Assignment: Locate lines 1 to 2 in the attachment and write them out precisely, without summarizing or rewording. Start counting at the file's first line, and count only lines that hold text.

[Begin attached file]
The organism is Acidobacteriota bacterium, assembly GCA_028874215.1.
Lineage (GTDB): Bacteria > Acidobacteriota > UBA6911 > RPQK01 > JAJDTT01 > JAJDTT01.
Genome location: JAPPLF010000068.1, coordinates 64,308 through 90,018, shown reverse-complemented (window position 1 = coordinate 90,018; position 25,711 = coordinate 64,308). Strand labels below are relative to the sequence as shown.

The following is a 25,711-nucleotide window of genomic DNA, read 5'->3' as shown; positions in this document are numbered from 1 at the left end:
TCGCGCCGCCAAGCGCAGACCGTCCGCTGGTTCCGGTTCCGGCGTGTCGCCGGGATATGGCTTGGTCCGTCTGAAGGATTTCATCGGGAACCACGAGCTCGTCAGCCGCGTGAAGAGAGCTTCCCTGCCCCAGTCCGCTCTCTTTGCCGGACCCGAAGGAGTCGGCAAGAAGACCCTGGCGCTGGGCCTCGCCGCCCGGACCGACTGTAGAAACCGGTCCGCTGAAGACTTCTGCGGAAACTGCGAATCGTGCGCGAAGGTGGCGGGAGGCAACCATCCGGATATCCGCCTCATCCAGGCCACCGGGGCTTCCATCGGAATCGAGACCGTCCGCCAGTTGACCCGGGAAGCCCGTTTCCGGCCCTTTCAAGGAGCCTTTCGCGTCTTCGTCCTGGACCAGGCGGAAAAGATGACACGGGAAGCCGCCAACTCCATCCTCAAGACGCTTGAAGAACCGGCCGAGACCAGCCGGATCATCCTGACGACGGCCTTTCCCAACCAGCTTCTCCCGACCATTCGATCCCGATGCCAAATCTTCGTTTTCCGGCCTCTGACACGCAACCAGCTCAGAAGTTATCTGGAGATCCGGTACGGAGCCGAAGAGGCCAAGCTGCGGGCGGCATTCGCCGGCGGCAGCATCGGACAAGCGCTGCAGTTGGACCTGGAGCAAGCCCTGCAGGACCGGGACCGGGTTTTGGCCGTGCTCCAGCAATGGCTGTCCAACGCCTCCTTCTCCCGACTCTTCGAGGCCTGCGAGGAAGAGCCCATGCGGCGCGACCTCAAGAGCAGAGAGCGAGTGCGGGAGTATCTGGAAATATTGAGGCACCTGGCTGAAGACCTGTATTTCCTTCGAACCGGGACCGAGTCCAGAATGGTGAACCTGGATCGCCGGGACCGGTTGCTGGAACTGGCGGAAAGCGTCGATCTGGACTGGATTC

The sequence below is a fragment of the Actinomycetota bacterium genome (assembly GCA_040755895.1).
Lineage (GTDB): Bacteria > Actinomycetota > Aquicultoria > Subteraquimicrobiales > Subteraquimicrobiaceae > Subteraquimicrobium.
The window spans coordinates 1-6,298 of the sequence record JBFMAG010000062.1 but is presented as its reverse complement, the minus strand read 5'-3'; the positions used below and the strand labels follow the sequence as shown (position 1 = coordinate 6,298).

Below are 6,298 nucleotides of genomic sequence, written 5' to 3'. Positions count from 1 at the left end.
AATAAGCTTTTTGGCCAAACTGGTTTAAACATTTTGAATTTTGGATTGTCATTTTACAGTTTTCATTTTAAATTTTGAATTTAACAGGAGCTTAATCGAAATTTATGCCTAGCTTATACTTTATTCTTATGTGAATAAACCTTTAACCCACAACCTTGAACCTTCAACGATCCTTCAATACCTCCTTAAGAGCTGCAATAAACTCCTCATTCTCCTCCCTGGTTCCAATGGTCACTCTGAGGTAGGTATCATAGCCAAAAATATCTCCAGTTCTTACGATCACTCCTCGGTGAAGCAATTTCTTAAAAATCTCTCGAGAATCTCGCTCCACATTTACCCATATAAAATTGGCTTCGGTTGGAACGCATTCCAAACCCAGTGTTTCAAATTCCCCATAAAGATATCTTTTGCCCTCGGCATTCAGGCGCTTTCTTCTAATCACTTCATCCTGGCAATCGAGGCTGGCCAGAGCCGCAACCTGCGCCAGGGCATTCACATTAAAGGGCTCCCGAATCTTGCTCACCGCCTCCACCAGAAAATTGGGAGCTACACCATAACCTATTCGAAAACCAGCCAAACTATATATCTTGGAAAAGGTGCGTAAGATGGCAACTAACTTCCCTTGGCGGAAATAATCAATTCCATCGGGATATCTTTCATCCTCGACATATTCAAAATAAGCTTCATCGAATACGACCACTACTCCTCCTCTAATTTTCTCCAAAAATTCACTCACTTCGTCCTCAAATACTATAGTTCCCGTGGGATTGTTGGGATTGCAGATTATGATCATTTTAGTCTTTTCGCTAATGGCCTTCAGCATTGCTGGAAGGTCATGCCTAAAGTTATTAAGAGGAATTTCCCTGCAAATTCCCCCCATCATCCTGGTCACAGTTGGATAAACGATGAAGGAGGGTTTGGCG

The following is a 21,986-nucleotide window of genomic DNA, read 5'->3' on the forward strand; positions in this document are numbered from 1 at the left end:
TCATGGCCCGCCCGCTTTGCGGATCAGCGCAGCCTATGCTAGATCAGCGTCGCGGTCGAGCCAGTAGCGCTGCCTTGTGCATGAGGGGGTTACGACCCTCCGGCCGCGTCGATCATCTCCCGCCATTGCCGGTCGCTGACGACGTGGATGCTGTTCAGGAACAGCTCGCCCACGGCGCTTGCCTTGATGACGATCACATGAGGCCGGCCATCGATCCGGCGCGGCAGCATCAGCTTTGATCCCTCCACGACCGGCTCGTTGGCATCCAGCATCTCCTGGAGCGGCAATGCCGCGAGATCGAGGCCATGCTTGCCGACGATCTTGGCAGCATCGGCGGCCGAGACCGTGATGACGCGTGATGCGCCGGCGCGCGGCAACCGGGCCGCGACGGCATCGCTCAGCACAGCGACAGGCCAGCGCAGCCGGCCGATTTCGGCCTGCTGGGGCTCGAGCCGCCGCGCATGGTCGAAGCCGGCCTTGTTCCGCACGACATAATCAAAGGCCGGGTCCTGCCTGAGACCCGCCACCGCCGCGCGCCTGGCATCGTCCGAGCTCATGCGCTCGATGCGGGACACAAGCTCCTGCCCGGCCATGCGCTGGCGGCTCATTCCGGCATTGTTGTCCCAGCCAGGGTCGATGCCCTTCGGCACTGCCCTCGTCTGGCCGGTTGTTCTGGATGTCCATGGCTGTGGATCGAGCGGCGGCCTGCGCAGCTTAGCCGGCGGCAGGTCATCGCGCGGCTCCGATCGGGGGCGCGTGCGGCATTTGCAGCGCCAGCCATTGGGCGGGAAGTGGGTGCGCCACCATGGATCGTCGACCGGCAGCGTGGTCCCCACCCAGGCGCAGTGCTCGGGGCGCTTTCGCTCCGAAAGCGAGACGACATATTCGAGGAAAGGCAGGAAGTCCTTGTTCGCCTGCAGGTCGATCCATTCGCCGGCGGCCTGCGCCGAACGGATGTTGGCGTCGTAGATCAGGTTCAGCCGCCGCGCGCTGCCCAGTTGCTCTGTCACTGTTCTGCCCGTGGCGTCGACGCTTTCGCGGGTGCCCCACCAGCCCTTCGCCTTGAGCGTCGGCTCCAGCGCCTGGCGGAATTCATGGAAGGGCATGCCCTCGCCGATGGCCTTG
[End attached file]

The organism is Acidobacteriota bacterium, assembly GCA_028874215.1.
Lineage (GTDB): Bacteria > Acidobacteriota > UBA6911 > RPQK01 > JAJDTT01 > JAJDTT01.